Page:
Prime Minister Narendra Modi on Wednesday joined leaders from nations to discuss the Regional Comprehensive Economic Partnership (RCEP) pact for its early conclusion by 2019.
At the leaders summit of the RCEP nations in Singapore, he reaffirmed India’s commitment to a modern, comprehensive, high-quality and mutually beneficial economic partnership agreement. However, India has crucial differences on tariff reduction, market access, and services trade norms, such as the free movement of trained professionals with other nations.
So, Modi stressed upon India’s latest position — that of a request for more time to decide on tariff rates, especially with the upcoming elections in 2019 — a senior trade diplomat said.
The ambitious pact is proposed between 10 Asean economies and six others — New Zealand, Australia, China, India, Japan and South Korea — with which the group has free-trade agreements (FTAs). So far, 24 rounds of talks have concluded, apart from six minister-level meets.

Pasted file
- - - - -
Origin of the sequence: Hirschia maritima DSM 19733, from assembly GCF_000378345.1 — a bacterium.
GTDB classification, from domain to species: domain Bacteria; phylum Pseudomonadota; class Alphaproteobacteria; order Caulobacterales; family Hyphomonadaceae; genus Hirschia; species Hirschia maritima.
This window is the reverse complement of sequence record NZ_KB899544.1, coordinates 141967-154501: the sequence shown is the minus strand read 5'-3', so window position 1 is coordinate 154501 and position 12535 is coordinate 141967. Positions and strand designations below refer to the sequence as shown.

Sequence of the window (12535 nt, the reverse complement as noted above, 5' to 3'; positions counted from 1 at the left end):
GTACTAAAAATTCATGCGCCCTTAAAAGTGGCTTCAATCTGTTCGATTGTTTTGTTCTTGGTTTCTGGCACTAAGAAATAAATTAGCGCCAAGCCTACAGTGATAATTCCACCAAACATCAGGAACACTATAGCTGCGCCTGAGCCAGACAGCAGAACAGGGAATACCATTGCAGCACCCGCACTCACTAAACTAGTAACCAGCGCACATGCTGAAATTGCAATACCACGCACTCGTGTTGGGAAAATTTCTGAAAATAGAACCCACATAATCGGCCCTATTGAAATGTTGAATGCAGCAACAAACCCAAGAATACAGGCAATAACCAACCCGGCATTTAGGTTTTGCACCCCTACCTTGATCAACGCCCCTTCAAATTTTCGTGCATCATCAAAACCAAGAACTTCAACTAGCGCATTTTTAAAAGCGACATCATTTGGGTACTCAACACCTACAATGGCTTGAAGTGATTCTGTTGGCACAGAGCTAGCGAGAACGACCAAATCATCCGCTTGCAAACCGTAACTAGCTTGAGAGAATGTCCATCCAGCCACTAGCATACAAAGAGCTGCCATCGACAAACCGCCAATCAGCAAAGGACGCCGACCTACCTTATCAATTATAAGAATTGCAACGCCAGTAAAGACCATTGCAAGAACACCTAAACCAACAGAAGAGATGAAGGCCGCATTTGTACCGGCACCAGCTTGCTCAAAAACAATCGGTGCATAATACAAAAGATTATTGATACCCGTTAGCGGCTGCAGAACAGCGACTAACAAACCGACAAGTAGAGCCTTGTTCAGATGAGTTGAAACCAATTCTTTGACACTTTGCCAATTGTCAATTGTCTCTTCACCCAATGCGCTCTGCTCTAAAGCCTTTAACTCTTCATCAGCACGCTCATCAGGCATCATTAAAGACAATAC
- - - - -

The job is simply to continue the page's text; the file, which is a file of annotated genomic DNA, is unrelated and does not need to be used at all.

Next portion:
However, India kept its focus on services trade. “We need to make similar efforts to make progress in services negotiations as they constitute more than 50 per cent of the GDP of most of the RCEP countries. In future, services are going to play a very important role,” Modi said.
Nations, however, reeled in the possibility of a deal concluding by 2019 by announcing the talks are on their last leg. “We welcomed the conclusion of seven Chapters to date, namely the Chapters on Economic and Technical Cooperation, Small and Medium Enterprises, Customs Procedures and Trade Facilitation, Government Procurement, Institutional Provisions, Sanitary and Phytosanitary Measures, and Standards, Technical Regulations and Conformity Assessment Procedures. Of this, five were concluded in this year,” the statement said on Wednesday.
At a meet of the RCEP trade ministers, attended by Commerce and Industry Minister Suresh Prabhu two days ago, the nations decided to expand talks on the basis of the ‘package of year-end deliverables’. This document had been adopted two months ago to decide on the broad contours of the mega-regional deal.
“There was intense pressure for this by the Asean bloc, with support from China, which is increasingly wary of the trade potential with the US under the volatile Trump regime,” the diplomat added.